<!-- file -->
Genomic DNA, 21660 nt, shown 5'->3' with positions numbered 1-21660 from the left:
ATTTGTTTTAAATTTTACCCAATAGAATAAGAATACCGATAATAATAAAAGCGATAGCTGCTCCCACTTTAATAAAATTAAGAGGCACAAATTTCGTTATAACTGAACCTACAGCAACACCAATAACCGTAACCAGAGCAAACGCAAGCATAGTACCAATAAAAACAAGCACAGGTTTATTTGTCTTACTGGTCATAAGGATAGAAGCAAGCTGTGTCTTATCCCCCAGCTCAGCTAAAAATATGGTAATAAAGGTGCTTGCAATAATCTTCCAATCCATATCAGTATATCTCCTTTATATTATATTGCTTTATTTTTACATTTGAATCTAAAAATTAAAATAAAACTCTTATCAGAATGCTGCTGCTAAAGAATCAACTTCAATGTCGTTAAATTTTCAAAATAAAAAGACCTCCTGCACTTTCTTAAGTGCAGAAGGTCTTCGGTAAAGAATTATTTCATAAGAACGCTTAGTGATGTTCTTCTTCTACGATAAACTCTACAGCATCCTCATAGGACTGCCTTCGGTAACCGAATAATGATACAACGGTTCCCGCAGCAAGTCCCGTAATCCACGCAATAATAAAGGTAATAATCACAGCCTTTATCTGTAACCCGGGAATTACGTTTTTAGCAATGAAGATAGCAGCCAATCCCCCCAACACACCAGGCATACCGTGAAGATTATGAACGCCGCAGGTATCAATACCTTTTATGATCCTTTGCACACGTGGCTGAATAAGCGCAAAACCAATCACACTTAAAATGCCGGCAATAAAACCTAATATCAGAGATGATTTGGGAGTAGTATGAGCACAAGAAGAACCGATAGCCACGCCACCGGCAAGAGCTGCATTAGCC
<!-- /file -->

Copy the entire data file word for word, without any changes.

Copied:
Genomic DNA, 21660 nt, shown 5'->3' with positions numbered 1-21660 from the left:
ATTTGTTTTAAATTTTACCCAATAGAATAAGAATACCGATAATAATAAAAGCGATAGCTGCTCCCACTTTAATAAAATTAAGAGGCACAAATTTCGTTATAACTGAACCTACAGCAACACCAATAACCGTAACCAGAGCAAACGCAAGCATAGTACCAATAAAAACAAGCACAGGTTTATTTGTCTTACTGGTCATAAGGATAGAAGCAAGCTGTGTCTTATCCCCCAGCTCAGCTAAAAATATGGTAATAAAGGTGCTTGCAATAATCTTCCAATCCATATCAGTATATCTCCTTTATATTATATTGCTTTATTTTTACATTTGAATCTAAAAATTAAAATAAAACTCTTATCAGAATGCTGCTGCTAAAGAATCAACTTCAATGTCGTTAAATTTTCAAAATAAAAAGACCTCCTGCACTTTCTTAAGTGCAGAAGGTCTTCGGTAAAGAATTATTTCATAAGAACGCTTAGTGATGTTCTTCTTCTACGATAAACTCTACAGCATCCTCATAGGACTGCCTTCGGTAACCGAATAATGATACAACGGTTCCCGCAGCAAGTCCCGTAATCCACGCAATAATAAAGGTAATAATCACAGCCTTTATCTGTAACCCGGGAATTACGTTTTTAGCAATGAAGATAGCAGCCAATCCCCCCAACACACCAGGCATACCGTGAAGATTATGAACGCCGCAGGTATCAATACCTTTTATGATCCTTTGCACACGTGGCTGAATAAGCGCAAAACCAATCACACTTAAAATGCCGGCAATAAAACCTAATATCAGAGATGATTTGGGAGTAGTATGAGCACAAGAAGAACCGATAGCCACGCCACCGGCAAGAGCTGCATTAGCC